Sunday, January 25, 2009

On aid, malaria, education and Bill Gates

Another one by Kristof, this time on Bill Gates and his efforts in the area of development economics.

Remember what we said in class concerning the Sachs article 'Reforming Aid ' and the J-PAL efforts and research? Remember also the Higher Level Economics Data Response Question from May 2005Q5 on 'Africa’s economic problems have a medical solution'

Well, first of all, there is yet (unfortunately) a malaria vaccine as question (b) sort of implies: Quoting from the NK article:
“We’re on the verge of some big advances,” Mr. Gates said. In particular, a promising malaria vaccine will enter its final phase of human trials this year, with others behind it. Mr. Gates said he is “absolutely confident” that a successful malaria vaccine will be achieved, probably within a half dozen years, and an AIDS vaccine 10 or more years from now.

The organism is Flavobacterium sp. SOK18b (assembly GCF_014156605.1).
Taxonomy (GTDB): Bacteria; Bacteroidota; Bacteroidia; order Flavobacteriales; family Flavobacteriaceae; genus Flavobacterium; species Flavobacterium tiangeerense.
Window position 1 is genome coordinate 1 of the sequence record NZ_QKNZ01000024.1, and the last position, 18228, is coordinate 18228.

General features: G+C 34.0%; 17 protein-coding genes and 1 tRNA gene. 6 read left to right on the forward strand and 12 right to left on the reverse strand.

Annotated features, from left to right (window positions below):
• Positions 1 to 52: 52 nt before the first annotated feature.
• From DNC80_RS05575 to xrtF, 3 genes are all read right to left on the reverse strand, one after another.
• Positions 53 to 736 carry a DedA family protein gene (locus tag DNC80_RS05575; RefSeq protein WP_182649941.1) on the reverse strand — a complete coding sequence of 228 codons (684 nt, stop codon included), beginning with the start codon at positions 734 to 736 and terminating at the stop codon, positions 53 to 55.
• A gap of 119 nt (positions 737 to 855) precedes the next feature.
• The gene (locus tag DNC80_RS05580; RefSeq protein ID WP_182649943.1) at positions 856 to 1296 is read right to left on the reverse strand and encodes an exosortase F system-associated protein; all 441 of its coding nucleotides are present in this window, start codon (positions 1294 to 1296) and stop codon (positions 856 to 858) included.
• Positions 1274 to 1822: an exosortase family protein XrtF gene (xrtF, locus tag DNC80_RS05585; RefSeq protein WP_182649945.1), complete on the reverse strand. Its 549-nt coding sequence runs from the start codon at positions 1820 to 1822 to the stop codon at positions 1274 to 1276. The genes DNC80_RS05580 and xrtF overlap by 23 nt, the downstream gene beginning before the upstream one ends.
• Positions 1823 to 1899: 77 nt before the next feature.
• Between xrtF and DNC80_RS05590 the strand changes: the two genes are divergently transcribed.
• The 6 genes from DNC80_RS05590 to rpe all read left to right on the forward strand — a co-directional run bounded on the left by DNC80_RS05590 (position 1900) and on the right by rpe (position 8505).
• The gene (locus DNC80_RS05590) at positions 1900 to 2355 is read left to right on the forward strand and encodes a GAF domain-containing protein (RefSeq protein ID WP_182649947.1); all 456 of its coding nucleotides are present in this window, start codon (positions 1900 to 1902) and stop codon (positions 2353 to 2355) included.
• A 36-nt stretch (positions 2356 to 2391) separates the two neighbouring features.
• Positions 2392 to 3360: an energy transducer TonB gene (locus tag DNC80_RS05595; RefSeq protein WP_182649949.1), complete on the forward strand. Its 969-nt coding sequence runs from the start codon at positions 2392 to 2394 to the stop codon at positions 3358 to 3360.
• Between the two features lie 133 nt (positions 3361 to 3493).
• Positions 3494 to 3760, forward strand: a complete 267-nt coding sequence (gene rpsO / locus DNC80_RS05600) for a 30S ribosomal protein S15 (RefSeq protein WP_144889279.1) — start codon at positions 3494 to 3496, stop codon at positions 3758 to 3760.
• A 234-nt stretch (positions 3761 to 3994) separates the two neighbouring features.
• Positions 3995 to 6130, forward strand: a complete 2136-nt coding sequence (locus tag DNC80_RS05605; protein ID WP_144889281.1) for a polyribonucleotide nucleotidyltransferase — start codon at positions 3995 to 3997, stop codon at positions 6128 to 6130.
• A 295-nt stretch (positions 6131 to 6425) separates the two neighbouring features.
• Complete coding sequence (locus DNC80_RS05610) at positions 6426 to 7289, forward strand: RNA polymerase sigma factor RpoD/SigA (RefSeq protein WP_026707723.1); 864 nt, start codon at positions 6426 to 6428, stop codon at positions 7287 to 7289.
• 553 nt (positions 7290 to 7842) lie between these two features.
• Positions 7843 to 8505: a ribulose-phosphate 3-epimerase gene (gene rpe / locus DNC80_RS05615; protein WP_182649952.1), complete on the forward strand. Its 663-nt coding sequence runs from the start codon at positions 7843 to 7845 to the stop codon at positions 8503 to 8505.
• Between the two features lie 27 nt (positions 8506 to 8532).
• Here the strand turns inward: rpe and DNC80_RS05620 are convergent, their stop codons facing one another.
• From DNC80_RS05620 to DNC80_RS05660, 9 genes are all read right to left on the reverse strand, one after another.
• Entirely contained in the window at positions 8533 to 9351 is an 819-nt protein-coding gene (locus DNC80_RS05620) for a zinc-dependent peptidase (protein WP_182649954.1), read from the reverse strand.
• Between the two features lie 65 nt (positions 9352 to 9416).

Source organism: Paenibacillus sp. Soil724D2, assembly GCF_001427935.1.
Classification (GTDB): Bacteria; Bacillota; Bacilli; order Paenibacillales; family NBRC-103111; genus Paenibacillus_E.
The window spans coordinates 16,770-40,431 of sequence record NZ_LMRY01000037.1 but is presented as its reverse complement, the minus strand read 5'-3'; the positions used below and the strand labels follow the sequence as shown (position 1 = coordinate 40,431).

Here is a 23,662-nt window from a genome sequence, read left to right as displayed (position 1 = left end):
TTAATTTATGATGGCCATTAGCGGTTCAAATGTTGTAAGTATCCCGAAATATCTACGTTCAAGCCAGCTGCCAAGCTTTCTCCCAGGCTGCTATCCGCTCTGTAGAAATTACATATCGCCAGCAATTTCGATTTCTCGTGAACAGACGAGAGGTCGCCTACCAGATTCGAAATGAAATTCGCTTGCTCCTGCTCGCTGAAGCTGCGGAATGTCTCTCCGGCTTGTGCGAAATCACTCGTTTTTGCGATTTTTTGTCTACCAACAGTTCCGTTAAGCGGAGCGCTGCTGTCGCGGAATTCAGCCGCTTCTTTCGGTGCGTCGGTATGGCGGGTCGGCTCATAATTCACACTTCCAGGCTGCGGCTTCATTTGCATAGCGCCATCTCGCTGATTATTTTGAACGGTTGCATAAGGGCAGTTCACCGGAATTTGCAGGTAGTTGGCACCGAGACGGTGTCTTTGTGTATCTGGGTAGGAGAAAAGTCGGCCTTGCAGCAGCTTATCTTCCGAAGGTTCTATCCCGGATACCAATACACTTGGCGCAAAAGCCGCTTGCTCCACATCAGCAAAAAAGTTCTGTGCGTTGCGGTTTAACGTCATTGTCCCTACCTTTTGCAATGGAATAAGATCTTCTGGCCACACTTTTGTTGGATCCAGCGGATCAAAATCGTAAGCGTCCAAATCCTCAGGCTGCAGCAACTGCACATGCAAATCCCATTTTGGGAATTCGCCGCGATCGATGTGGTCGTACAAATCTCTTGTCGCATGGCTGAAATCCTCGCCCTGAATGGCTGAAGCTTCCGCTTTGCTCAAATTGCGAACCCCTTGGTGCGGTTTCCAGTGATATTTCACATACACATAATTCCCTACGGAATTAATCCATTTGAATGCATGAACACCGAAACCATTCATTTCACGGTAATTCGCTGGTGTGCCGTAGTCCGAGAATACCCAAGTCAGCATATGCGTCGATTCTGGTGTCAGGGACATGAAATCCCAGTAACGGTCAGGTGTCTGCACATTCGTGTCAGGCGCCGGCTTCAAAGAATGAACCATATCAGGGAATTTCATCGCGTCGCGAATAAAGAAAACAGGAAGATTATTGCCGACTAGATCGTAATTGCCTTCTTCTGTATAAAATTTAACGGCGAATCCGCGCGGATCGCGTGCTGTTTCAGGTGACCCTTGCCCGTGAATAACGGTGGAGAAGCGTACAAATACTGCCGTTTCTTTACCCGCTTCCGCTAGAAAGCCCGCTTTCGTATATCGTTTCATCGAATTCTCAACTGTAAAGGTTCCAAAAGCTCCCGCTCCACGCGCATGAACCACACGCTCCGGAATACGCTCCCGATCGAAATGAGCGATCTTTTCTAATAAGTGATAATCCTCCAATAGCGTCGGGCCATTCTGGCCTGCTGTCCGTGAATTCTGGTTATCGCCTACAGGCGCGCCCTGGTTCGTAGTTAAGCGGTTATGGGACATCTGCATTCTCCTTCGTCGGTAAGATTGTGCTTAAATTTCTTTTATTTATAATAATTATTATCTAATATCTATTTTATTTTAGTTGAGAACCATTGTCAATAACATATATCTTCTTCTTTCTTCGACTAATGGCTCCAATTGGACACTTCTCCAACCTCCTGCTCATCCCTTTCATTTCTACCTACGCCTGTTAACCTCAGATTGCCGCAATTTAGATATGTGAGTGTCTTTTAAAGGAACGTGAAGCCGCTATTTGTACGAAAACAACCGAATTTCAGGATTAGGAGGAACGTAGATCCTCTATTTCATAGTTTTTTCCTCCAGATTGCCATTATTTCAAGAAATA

Bill Gates is also (together with Rotary International and the British and German governments) 600 million dollars for the eradication of polio 'a crippling and sometimes fatal disease that still paralyzes children in parts of Africa and Asia'

The next quote seems (or, is) irrelevant but I have had such a difficult time explaining this exact point to friends a few years ago when my older daughters were about to enter 1st grade that I have to post it (and, perhaps, share it with the same people):
“It is amazing how big a difference a great teacher makes versus an ineffective one,” Mr. Gates writes in his letter. “Research shows that there is only half as much variation in student achievement between schools as there is among classrooms in the same school. If you want your child to get the best education possible, it is actually more important to get him assigned to a great teacher than to a great school.”
I firmly believe in this (and there is research to support it...)

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